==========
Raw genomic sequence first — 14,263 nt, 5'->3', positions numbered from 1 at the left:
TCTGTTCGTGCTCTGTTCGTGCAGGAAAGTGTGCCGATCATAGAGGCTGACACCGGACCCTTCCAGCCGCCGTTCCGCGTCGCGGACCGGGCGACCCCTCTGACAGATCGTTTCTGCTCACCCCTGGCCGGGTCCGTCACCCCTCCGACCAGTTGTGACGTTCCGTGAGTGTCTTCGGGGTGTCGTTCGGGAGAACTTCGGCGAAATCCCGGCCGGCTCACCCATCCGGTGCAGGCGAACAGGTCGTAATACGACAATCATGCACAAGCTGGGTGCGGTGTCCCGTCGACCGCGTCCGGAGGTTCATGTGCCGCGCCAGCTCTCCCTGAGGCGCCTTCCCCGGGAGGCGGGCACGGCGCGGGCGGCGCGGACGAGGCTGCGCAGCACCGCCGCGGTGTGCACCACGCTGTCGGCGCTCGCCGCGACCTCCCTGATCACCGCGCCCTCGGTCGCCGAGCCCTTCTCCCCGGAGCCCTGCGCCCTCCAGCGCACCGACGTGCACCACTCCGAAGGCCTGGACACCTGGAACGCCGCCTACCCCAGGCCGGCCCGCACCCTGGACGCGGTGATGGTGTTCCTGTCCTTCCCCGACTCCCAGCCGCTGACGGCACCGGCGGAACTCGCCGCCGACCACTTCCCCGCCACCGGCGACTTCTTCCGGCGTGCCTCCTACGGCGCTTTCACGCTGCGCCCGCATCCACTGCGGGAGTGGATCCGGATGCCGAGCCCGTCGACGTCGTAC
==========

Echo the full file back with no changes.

Raw genomic sequence first — 14,263 nt, 5'->3', positions numbered from 1 at the left:
TCTGTTCGTGCTCTGTTCGTGCAGGAAAGTGTGCCGATCATAGAGGCTGACACCGGACCCTTCCAGCCGCCGTTCCGCGTCGCGGACCGGGCGACCCCTCTGACAGATCGTTTCTGCTCACCCCTGGCCGGGTCCGTCACCCCTCCGACCAGTTGTGACGTTCCGTGAGTGTCTTCGGGGTGTCGTTCGGGAGAACTTCGGCGAAATCCCGGCCGGCTCACCCATCCGGTGCAGGCGAACAGGTCGTAATACGACAATCATGCACAAGCTGGGTGCGGTGTCCCGTCGACCGCGTCCGGAGGTTCATGTGCCGCGCCAGCTCTCCCTGAGGCGCCTTCCCCGGGAGGCGGGCACGGCGCGGGCGGCGCGGACGAGGCTGCGCAGCACCGCCGCGGTGTGCACCACGCTGTCGGCGCTCGCCGCGACCTCCCTGATCACCGCGCCCTCGGTCGCCGAGCCCTTCTCCCCGGAGCCCTGCGCCCTCCAGCGCACCGACGTGCACCACTCCGAAGGCCTGGACACCTGGAACGCCGCCTACCCCAGGCCGGCCCGCACCCTGGACGCGGTGATGGTGTTCCTGTCCTTCCCCGACTCCCAGCCGCTGACGGCACCGGCGGAACTCGCCGCCGACCACTTCCCCGCCACCGGCGACTTCTTCCGGCGTGCCTCCTACGGCGCTTTCACGCTGCGCCCGCATCCACTGCGGGAGTGGATCCGGATGCCGAGCCCGTCGACGTCGTAC